Last February I decided to take on the challenge of competing in the Wildflower Triathlon, one of the nations most difficult Triathlons,which took place in May of 2006. The distance I would cover included a 1.5K (1 mile) Open Water Swim, followed by an intense 40K (25 Mile) bike ride and finishing off with a 10K (6 Mile) Run. I finished this race in 5 hours, since then I have continued to document my journey.

Saturday, April 01, 2006

Week 9: Wildflower Practice Weekend !!!

Hi Everyone

I apologize for getting this out so late but I was on a business trip all week. Last week was amazingly fun on the training front. On Thursday we had track practice at Foothill College (typically we do track at Mountain View High School but apparently they had a scheduling conflict). We started off with a long meeting about the upcoming practice weekend and discussed many last minute details then of our honorees, Jim Delaney, showed up to practice and talked to us about what its like to feel like your body is literally freezing because of the chemo. He basically said that if we were cold at practice weekend to just think of the people we are doing this for and how they feel during their treatments. Wow...that was powerful.

After the meeting we started practice. We began by doing some running drills on the grass part of the track. We did some weird drills that I have described in earlier entries. These included walking on your heels and pointing your feet forward then out then in, walking on your toes and pointing your feet forward then out then in, some karaoke’s and skipping. Then we did some building runs which entailed jogging to the 30 yard line and sprinting the rest of the way. I know that I said this last week but its really amazing how much progress I have been achieving since getting off that medicine which caused my heart to run more quickly. After that we did some scary drills on the bleachers. I say scary because I am extremely anxious about hurting my ankles and we did a lot of hopping up the bleacher stairs on one foot. Despite my fear I think I did pretty well.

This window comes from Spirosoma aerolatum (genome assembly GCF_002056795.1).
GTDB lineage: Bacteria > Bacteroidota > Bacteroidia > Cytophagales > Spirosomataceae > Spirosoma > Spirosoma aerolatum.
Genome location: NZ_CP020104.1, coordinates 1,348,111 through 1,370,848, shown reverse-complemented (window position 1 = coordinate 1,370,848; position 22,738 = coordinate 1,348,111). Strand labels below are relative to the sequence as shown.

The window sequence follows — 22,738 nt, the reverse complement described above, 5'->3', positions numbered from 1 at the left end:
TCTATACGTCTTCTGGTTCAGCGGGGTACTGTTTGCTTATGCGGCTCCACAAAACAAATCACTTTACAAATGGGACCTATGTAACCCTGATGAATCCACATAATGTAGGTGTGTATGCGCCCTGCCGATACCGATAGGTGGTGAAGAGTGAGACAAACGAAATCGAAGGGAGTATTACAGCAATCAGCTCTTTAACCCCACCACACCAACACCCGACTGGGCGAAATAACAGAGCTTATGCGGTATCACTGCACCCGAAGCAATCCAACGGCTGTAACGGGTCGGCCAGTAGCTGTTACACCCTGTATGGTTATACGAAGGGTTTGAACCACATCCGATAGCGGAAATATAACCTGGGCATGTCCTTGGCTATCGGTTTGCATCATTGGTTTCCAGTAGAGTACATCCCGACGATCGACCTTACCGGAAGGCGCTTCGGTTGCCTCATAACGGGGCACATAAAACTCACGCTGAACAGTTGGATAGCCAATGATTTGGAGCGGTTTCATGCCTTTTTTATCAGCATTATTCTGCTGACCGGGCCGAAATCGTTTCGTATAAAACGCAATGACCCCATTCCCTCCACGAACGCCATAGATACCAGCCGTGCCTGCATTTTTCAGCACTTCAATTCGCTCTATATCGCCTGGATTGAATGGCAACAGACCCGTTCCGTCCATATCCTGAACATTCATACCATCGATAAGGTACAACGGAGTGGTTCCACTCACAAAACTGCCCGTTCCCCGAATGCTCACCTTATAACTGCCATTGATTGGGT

We then all proceeded to the track for what we all believed would be the end of practice but, of course, why would we have track practice without running the track. Silly us!!! We did a building run where we would run a lap then try to run a quicker second lap and a quicker third lap and an even quicker fourth lap then we cooled down and did it again. I have to share with you all how excited to find that I was able to not only keep up with the other runners but I wound up in the middle of the pack. I love this training stuff...all my hard work shows up in a tangible way. After running we stretched and I chose to forgo the post workout burgers and beer so that I could pack for the next week.

On Friday we left for practice weekend. We were all supposed to have taken half days so that we could get to Lake San Antonio while their was still light. Unfortunately, I had work obligations that did not allow me to do so. Fortunately, I was able to find someone to carpool with me because we were leaving during traffic hour and not having a carpool buddy would have tacked at least an hour to the already long trip. We made it to the lake around 9PM and I still had an hour to hang out by the camp fire and have some smores and beer before we turned in. Have I told you how much I love my Team In Training Group? Well...I love the group. They had set up my tent for me so that I wouldn't have to worry about setting it up in the dark. These people are AWESOME!!!

Saturday morning I woke up early to the sound of rain drops on my tent. Ugh...I was dreading the idea of biking in the rain but I new if it was dangerous they would cancel or modify the course. This option did not make me very happy either because I really wanted to know how the bike was going to go for me. As usual I was the first one up so I started making breakfast for everyone. Well...making breakfast only entailed boiling hot water for instant oatmeal and tea :-) We then proceeded to the lake where we did a strange mating ritual which we triathletes call putting on our wetsuits. This proved to be difficult since our bodies were wet from the rain and we had to put these tight wetsuits on over our tri-shorts. After several minutes of wrestling with the beast I finally transformed into a perfectly aerodynamic orca. Above is a picture of us before we entered the freezing lake.